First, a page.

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A Thousand Rooms Kindle Edition
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Top Customer Reviews
"If I died tomorrow, would anyone care?"
In A Thousand Rooms, Helen Jones explores just who cares after a young woman's head-on departure from a high-pressure world. Katie works in an Australian ad agency, tiptoeing on thumbtacks to appease her overbearing boss, Darryl. She's bruised from unsavory dating experiences, primarily with a coworker named Jeremy. Jones, author of the Journey to Ambeth series, tosses laughter into an ocean of jellyfish stings. With grammatical command and physical description, Jones gives relatable, cringeworthy scenarios some light. If anything, there are very few instances of obscurity in the novel, while readers are welcome to flesh out the story with their own milestones and follies. Jones writes:
"There was a bit of a crowd around the bar and, as they parted to let us through, I saw a redhead leaning against it, talking to someone, a glass of wine in her hand. She had gorgeous hair, long and curly, and a nice figure. She was wearing jeans and a strappy top, just like me, but hers were more expensive. Still, I was with Jeremy. I turned to him and saw his face sort of, light up. The frown went and at that moment, the redhead turned and saw him. Her eyebrows went way up as she noticed me, then she was all smiles, though I could tell she was checking me out. We reached the bar and Jeremy, finally, introduced me to someone. To her."
Ah, that unflattering awkwardness, illuminated in thoughtful prose. Jones writes with magical realism, and a respect for the diversity in human experience. We see this in the different versions of Heaven presented, and Katie's roundabout journey towards her own ethereal paradise—the pair of red shoes that finally fit. While not explicitly mentioned, the novel, in its colourful youthfulness, sparks thoughts of The Wizard of Oz, Hans Christian Andersen's The Little Mermaid and one's being otherworldly, and The Princess Bride's Wesley. Jones writes a playful, yet achingly tasteful story, as readers may discover upon meeting the ever-obliging Jason.
While A Thousand Rooms fills the mind with much to discuss and reminisce upon, I do wish Jones had chosen to elaborate more on the past life experiences of the people Katie encounters. Delving further into the lives of Katie's antagonists (such as Darryl), may have added further profundity, though the story is already packed with diverse perspectives.
A Thousand Rooms completes itself with wizened contentment, an impressive feat given the protagonist's youth. The storyline quivers with humor and a work environment that reminds me of Toby Young's How To Lose Friends And Alienate People, while conversational insightfulness rings of spiritual resolution Mitch Albom offers in The Five People You Meet In Heaven. Outwardly, the novel is light, though the relationships depicted present a world and an afterlife of multidimensional possibility, where predestination and free will engage in a dance of shifting rhythms.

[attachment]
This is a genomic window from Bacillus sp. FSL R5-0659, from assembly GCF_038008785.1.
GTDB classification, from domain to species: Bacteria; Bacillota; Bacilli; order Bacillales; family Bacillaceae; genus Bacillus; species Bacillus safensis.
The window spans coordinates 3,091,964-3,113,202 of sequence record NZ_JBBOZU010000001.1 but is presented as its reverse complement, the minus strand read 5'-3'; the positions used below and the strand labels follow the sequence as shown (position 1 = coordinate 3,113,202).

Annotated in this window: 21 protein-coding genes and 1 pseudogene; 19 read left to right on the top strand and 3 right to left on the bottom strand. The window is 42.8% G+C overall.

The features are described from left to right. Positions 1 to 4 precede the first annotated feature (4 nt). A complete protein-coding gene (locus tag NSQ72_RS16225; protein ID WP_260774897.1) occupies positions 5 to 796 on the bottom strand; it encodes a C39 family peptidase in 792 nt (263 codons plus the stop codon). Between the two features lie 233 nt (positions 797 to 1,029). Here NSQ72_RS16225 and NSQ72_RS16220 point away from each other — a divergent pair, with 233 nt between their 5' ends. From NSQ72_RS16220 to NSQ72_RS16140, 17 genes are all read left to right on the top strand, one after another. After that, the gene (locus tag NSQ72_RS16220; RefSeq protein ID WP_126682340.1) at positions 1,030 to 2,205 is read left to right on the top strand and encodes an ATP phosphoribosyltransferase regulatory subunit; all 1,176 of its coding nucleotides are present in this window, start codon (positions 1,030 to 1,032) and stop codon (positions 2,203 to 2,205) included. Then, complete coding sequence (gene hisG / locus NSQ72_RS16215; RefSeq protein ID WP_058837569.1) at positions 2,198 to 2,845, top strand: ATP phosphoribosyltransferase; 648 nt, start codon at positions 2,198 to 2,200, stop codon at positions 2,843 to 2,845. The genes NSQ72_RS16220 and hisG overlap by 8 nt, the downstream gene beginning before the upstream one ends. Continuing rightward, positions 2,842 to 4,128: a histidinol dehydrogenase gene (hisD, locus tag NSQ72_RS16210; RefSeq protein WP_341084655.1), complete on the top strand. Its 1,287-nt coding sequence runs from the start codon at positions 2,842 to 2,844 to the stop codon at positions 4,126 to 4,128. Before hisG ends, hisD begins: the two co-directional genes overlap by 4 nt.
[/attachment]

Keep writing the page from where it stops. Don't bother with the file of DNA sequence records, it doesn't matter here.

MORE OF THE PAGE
This is one of those rare books I simply couldn't put down. I was immediately captivated from the first sentence, and became so completely engrossed that nothing else in the world mattered for a good few hours.
This story would make a great movie that for me would be something like a cross between Ghost, and What Dreams May Come... and some.
Jones' creativity, originality, writing style, and storytelling skills are first rate. This book ticks all the boxes for a five-star work.
I've long been a fan of Helen Jones's Ambeth series, and I really enjoyed seeing her take on a different genre and world in A Thousand Rooms. The novel reads like contemporary fiction but has a lovely touch of fantasy and a good helping of romance (which came as a pleasant surprise after all of Katie's struggles!). As usual, Jones's writing is descriptive and detailed, and she beautifully brings to life the various settings (real and imagined) throughout the novel.
As a protagonist, Katie is a strong character. She has a deep love for her family, a clever set of problem-solving skills, and a bit of a potty mouth (which I really love, but some may find offensive). I appreciated how Katie remained headstrong and steadfast in her search for heaven, even after several obstacles sent her crashing (sometimes literally) back down to Earth. At times, she did get a little whiney for me ... but hey, if I were dead and left to wander Earth alone, I know I'd bitch, too.
The novel has a steady pace, with a good balance of action and introspection. Personally, I would have liked to have seen a little less reflection on Katie's life and more of the various heavens, but I understand why Jones chose to portion the novel as she did, and it works well. If I had to describe A Thousand Rooms in one word, it would be bittersweet. Katie's emotions are raw and realistic, and as someone who deeply empathizes with others (and is a bit homesick herself), I found myself tearing up at several points throughout the novel. Sometimes, I grieved with Katie for her lost life, while at other times, I happy-cried for her moments of joy. Maybe I'm just a sucker ... or maybe Jones has written a fantastic, emotionally resonant novel. (You can let me know after you read it!)
Overall, A Thousand Rooms is a beautiful journey that reminds the reader to appreciate every moment and focus on the "blessed" things in their life. While at times sad and introspective, it is also unfailingly hopeful and full of joy and love. Jones has crafted an endearing heroine, an uplifting love story, and a captivating vision of the afterlife (I wouldn't mind if this novel were right!). Highly recommended for those who like strong female characters, coming-of-age narratives, and true love -- just keep the tissues nearby!